Taking up a home loan is a life-changing decision with financial impacts which commonly last for decades. Because of the large amount of money that is often involved in a home loan, the interest rate is usually the greatest consideration for home loan borrowers, and rightly so.
When it comes to home loan interest rates, there are generally two major categories: fixed rates and variable rates.
The former remains fixed throughout the loan period, whilst the latter fluctuates with market conditions.
For most home loan borrowers, making a choice between the two is daunting. In fact, many don’t even bother making the choice and allow the banks to do so on their behalf.
But for those who wish to make a decision on your own judgement, start off by understanding the main difference between fixed rates and variable rates.
The Difference between fixed rate and variable rate home loans
As mentioned, a fixed rate home loan features the same interest rate over the entire loan period. Say you apply for one at a rate of 5% p.a., your outstanding loan amount will be charged at an interest of 5% p.a. until the day you pay off your entire loan. There are absolutely no fluctuations in interest rate.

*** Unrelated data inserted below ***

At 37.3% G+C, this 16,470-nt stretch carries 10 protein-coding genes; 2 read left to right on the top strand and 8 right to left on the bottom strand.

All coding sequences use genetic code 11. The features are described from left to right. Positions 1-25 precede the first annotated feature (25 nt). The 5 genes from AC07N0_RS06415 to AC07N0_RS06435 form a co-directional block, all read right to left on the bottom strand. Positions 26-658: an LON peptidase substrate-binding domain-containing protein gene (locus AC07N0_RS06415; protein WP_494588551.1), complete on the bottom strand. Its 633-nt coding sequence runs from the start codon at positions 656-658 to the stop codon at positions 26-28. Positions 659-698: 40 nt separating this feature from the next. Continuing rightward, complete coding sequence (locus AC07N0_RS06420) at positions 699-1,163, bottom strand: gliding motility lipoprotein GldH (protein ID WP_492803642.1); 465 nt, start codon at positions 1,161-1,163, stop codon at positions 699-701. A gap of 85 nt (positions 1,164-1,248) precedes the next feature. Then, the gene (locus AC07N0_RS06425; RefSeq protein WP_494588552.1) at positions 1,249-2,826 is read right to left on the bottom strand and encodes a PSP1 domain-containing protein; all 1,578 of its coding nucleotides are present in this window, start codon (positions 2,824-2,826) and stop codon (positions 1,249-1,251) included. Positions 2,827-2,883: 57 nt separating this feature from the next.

In Malaysia, variable rate home loans, meanwhile, are commonly pegged to the Base Lending Rate (“BLR”) as recommended by Bank Negara.
As an example: say you hold a variable rate home loan offering an interest rate of -2.4%; based on the current BLR of 6.6%, your actual home loan interest rate would be 6.6% – 2.4% = 4.2% p.a..
However, if the BLR rises to 7%, your interest rate too would increase to 7% – 2.4% = 4.6% p.a.. Similarly, if the BLR decreases to 6%, your interest rate would lower to 6% – 2.4% = 3.6% p.a..
Interest rates for fixed rate home loans are usually higher than those of variable rate home loans, to consider possible rises of the BLR in the future.
At present, most home loan products offered by banks in Malaysia tend to be variable rate. Fixed rate home loans are more common among “non-bank” financial institutions such as AIA and ING, though they are also available (though not as aggressively marketed) in certain banks.